Big talk, birthday bash

Nov 22, 2000 at 12:00 am


The 6-month-long season of a Michigan winter kicked off this past weekend as the dreaded “s” word reared its ugly head. Friday night I managed to brave the elements and trek out to the Magic Bag to catch a few bands, drink a few hot toddies and watch a few verbal boxing-match blowouts — just your typical, average night.

Seems a bunch of the old-school scenesters turned out, including Jimmy Doom, Greasy Carlisi of the Reefermen, and the recently wedded duo of Deborah McCauley of Union Street and Steven Ellis of Alvin’s. It was rumored that Ron Asheton of the Stooges was to make an appearance, but my eagle-eyed party was unable to spot him.

Early on I stumbled across social diva Kim Leitz — who basically knows everybody — as well as the striking Beth Milosevich of Eternal Artists and cute bald guy Eric Z, lead singer of opening band Braille House. I also encountered the president of Eternal Artists, Bruce Lorfel, who got me all hyped up by hinting at a pending big announcement about one of the bands he represents, and then refused to divulge a word of it. Tease.

The lead singers of the next two bands both forgot to bring their shirts; the bare-chested Tim Authier of Hemigod and Johnny Flash of the Lanternjack are going to catch a bad cold if they keep running around half-naked like that in the dead of winter. Incidentally, Hemigod has a new drummer, Erin Pitman, formerly of the Suicide Machines. The Lanternjack still has a drummer who wears a goat head. Cute. Now on to the good stuff:

Ladies and gentlemen, in this corner, at 6-feet 2-inches and 200 pounds, an aggressive promoter of bands, the former guru of CPop, and all around oddball, Rick “My Name Isn’t Manure, Damnit” Manore. His opponent, Magic Bag owner Jeremy “No Rock Stars Allowed” Haberman.

This particular below-the-belt match breaks down like this: Manore, who is managing the Lanternjack, approached Haberman about the band doing an opening slot for Hemigod at the Bag. Haberman responded with an edgy e-mail, questioning whether the Lanternjack could pull in a crowd, and indicating he’d heard Manore’s boys had behaved in a less-than-civilized manner on occasion. I believe the exact words were “I like to have cool bands play here … not ‘rock stars’ … I need to know that they are going to draw a substantial amount of people and not behave like assholes.” In fact I know those were the exact words, because Manore decided to flaunt some big brass cojones and printed up what was purported to be the private e-mail into a band flyer which he distributed around Ferndale. Still, the band was booked. Come the night of the show, my pen and camera were poised, eagerly awaiting the first blow. Unfortunately, I missed it when Haberman called Manore to the front of the bar halfway through Lanternjack’s set, and I heard a bona fide scene ensued after some reportedly nasty words were exchanged by both parties. Manore said he was told the second his band finished, they and his entourage were to pack up and get out.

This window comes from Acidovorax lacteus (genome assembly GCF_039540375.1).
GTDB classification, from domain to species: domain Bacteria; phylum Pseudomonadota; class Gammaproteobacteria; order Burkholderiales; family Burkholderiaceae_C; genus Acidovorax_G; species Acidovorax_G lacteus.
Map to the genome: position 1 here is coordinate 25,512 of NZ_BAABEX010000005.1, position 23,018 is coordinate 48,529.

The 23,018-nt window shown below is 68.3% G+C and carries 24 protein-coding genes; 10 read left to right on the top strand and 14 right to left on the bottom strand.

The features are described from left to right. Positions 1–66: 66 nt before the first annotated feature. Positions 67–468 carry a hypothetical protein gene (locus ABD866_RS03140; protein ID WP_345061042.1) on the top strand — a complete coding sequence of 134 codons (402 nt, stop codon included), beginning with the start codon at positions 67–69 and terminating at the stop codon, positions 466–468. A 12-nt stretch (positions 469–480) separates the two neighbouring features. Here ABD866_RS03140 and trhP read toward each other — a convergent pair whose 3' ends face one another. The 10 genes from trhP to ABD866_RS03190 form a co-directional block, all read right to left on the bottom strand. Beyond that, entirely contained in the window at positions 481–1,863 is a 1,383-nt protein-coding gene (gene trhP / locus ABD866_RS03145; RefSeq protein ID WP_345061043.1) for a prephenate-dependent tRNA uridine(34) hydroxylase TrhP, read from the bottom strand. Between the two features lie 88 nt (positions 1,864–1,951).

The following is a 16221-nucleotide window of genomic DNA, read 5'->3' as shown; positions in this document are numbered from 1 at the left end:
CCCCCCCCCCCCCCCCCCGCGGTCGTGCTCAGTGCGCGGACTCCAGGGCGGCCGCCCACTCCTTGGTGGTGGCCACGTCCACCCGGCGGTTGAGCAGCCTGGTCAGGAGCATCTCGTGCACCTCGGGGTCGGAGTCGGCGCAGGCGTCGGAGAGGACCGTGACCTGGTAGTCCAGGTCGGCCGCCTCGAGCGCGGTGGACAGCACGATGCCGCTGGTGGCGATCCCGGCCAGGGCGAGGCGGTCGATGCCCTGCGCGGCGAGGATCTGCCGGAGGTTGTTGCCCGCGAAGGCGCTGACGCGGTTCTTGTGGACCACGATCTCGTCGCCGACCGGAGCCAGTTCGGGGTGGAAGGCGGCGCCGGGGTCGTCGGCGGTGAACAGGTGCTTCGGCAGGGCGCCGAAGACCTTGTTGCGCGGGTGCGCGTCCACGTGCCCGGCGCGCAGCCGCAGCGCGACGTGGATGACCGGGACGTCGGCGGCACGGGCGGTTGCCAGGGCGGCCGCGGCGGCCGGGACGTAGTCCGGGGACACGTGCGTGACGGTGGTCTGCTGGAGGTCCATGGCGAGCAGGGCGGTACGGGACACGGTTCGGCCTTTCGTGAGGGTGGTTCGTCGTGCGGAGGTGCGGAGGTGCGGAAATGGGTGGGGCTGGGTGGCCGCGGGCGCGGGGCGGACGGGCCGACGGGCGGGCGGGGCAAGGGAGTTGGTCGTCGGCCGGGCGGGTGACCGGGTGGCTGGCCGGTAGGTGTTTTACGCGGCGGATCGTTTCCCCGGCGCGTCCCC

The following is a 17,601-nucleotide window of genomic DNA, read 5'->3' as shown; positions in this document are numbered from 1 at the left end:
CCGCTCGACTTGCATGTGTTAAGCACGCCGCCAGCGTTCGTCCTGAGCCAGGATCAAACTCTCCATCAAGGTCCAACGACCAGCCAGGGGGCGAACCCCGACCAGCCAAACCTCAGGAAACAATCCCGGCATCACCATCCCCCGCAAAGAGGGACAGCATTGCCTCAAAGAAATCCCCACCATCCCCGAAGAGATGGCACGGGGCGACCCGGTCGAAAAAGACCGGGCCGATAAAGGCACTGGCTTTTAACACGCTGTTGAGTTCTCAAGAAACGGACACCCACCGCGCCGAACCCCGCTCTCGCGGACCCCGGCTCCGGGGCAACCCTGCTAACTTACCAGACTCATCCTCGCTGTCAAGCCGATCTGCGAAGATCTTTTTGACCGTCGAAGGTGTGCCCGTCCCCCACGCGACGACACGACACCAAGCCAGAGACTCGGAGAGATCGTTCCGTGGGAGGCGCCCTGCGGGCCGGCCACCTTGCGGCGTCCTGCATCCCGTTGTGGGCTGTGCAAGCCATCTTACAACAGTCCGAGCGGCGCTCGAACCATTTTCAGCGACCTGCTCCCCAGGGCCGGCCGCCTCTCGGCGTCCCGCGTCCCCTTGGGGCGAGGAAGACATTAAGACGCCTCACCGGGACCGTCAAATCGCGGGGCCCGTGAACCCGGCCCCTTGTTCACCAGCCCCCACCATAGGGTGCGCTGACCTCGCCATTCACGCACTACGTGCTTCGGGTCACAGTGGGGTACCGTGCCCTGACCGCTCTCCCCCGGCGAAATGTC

Can’t wait for Round 2.


Saturday night I managed to brave the cold once again, venturing out to the Music Menu to hear the blistering sounds of the Grand Rapids outfit Dangerville. Before the show, band members Delilah DeWylde, Danger, Johnny Oblivion and Peter Biltwell (also known as Sarah, Jim, Jeff and Kirk) went for dinner at Fishbones. Apparently the leather pants, cowboy hats and wife beater-exposing-chest hair look of the band was deemed a bit unorthodox for Fishbones, earning them a few stares from other clientele.

Thoroughly fueled on alligator, the band headed back to the Music Menu and torched up the stage, blowing away the rather tame 30-something office crowd — who eventually loosened up and took the opportunity to shake some booty and do some really bad drunken swing dancing (names of the guilty parties withheld to protect their reputations). Super-babely Delilah showed off her skills on the upright bass, kicking ass on an instrument that was as big as she, while the tongue-in-cheek stage presence of charismatic singer Danger had mistress of photography Monica Mitchell consistently cracking up.

Music Menu owners Rick Pinkerton and Gordon Novak generously shared some of their dee-lish birthday cake, as Rick was the birthday boy for the evening. Sitting front-and-center and plowing their way through several pitchers of Ghetto Blaster were Popeye (who forgot his spinach) and the originators of Spag, Lisa Wright and Kelly Joseph, formerly of the Labyrinth. Due to irreconcilable differences, Wright and Joseph have left the Lab and are looking to open up their own venue. In the meantime, look for the return of Spag at the Gold Dollar on Dec. 22. And to any entrepreneurs who are interested in financially backing a punk-rock bar, now’s your chance!


Sunday evening saw the third anniversary of WCBN-FM DJ Del Villarreal’s roots-rock radio program. To celebrate, Del threw a big party at the new venue for his regular Sunday night Swing-A-Billy gig; once housed at the Blind Pig, the night has now been moved to the Elbow Room, a cozy little dive in downtown Ypsi. The impressive turnout included Nebraska native, corn-fed hottie Dorothy Moulds, resident rocker George Bedard, hot-rod addict Josh Hall and Cash O’Reilly of the Psychobilly Cadillacs. O’Reilly was wearing considerably more clothing than he is on What will they think of next?

Sarah Klein writes here every other week. Send cheap shots, party invites and juicy news to [email protected], or call the tip line at 313-962-5281. Press * then dial